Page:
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Why Relationship is Foundational to Horsemanship

Updated: Jan 27

There is more and more talk in the horsemanship realms these days about how to connect with and build a relationship with your horse (or mule or donkey, etc.). This is great and is definitely very important if you want to create a pleasant and rewarding dynamic between you and your horse.

I will share an article on how to start with relationship building work in an upcoming post. But first, let’s talk about why this relationship is so important and foundational to your horsemanship. Personally, I believe genuine connection is at the core of the magic that exists in this world in all areas of life, and it’s no different when it comes to working with horses. But there are very practical reasons for it as well.

In this article I will discuss some of the many benefits of creating a relationship between you and your horse, ranging from the practical to the philosophical. The instinctual social nature of equines makes connection work integral to positive and effective practice and learning. Relational work with horses also provides increased safety for all beings involved, as well as other positive side effects such as the ability to recognize subtleties in your animal partner and to understand their unique personality. And of course, the trust that is built which can open doors to so so many possibilities, including shifts in expectations of your horse and of yourself.

Horses are Social by Nature

Horses and all equines are inherently social creatures. Their very survival (or sense of survival for domestic horses) depends on relationships within the herd, and therefore they are literally hardwired to be herd bound. This term “herd bound” is commonly used among equestrians with a somewhat negative association along with terms like “separation anxiety” and” buddy sour.”

This is because often times a horse will be unable to be mentally present with their handler when taken away from their fellow equines. Of course, this makes any “training”/educating of the horse, or goal-oriented work, that much more difficult or even potentially dangerous.

It is very understandable then to have such feelings of frustration with this common issue. But once you know the depth at which horses rely on relationships, it also becomes very understandable why they react the way they do to anything that infringes on those relationships. With this understanding you can then begin to approach the issues that arise when your horse is separated from their group, by learning how to provide him or her with what they usually get from their herd mates from you as well. And understanding is a key building block to genuine connection.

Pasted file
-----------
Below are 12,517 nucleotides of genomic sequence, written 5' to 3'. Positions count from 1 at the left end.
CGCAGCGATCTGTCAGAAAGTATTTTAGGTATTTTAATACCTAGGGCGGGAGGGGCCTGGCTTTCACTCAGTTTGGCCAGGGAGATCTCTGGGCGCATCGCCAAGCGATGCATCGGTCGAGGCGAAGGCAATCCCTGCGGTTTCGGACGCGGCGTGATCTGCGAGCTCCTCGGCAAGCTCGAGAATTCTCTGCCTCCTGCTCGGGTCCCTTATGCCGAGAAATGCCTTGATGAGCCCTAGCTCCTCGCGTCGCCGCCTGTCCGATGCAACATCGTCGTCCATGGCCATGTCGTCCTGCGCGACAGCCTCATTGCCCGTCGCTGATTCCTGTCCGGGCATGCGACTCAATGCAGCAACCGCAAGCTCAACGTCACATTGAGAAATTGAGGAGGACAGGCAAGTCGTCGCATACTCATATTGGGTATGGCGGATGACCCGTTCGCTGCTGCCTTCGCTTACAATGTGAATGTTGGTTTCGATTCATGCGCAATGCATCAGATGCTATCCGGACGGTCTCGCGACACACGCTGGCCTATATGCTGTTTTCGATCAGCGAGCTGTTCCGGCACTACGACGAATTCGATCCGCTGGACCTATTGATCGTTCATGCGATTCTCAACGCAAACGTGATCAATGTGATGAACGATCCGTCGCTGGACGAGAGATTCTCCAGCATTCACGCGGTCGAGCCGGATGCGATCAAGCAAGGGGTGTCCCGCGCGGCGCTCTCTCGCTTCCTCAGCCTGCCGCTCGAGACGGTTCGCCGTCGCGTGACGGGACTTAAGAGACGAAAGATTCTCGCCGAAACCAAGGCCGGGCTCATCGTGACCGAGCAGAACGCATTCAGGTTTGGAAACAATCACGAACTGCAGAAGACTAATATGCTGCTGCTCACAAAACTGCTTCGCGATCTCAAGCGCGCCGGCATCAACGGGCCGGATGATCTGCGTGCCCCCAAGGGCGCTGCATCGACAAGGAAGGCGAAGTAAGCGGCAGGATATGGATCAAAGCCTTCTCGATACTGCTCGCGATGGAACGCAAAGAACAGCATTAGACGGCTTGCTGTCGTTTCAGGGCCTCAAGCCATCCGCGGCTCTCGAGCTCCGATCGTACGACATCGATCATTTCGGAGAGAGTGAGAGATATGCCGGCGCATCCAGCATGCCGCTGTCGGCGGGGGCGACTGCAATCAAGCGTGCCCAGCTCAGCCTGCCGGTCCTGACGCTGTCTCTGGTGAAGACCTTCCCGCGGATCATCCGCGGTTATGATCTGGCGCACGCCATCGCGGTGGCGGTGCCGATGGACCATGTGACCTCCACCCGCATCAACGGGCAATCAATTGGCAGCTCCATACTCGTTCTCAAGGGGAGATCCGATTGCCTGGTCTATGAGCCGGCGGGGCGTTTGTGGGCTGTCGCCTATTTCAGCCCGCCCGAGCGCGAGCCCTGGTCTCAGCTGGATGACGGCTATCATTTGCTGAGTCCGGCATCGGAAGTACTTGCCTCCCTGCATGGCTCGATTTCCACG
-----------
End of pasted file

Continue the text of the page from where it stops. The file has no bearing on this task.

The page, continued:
Now it is important to keep in mind that you will never be able to completely replace what other horses have to offer your horse. I do believe all horses should have at least one other equine in their life that they are able to build a relationship with if at all possible. If you are willing to do the work to build a true connection with your horse though, then they should be perfectly comfortable and happy leaving their horse friends to be with you for periods of time and be completely present with you when they do. If it is not possible for your horse to have an equine companion then it will be even more important for you to be a genuine source of connection for your horse. And the level of connection you are willing to work towards will have a direct affect, not only on what you and your horse will be capable of, but also how much enjoyment you will both get out of it.

If you can begin to build a relationship with your horse by displaying your own desire to connect socially, rather than just being a task master, then you will be setting the groundwork for a cooperative dynamic in which your horse will be that much more likely to willingly engage with and respond to you regardless of whether or not other horses are present. Essentially, you will be showing your horse that the connection that you are offering will be able to meet the social requirements that he or she seeks. Then, beyond meeting those basic requirements, you will even have the potential to create bonds that far exceed instinctual needs being met. Humans are also highly social creatures by nature and the joys of genuine connection are beyond what can be described here.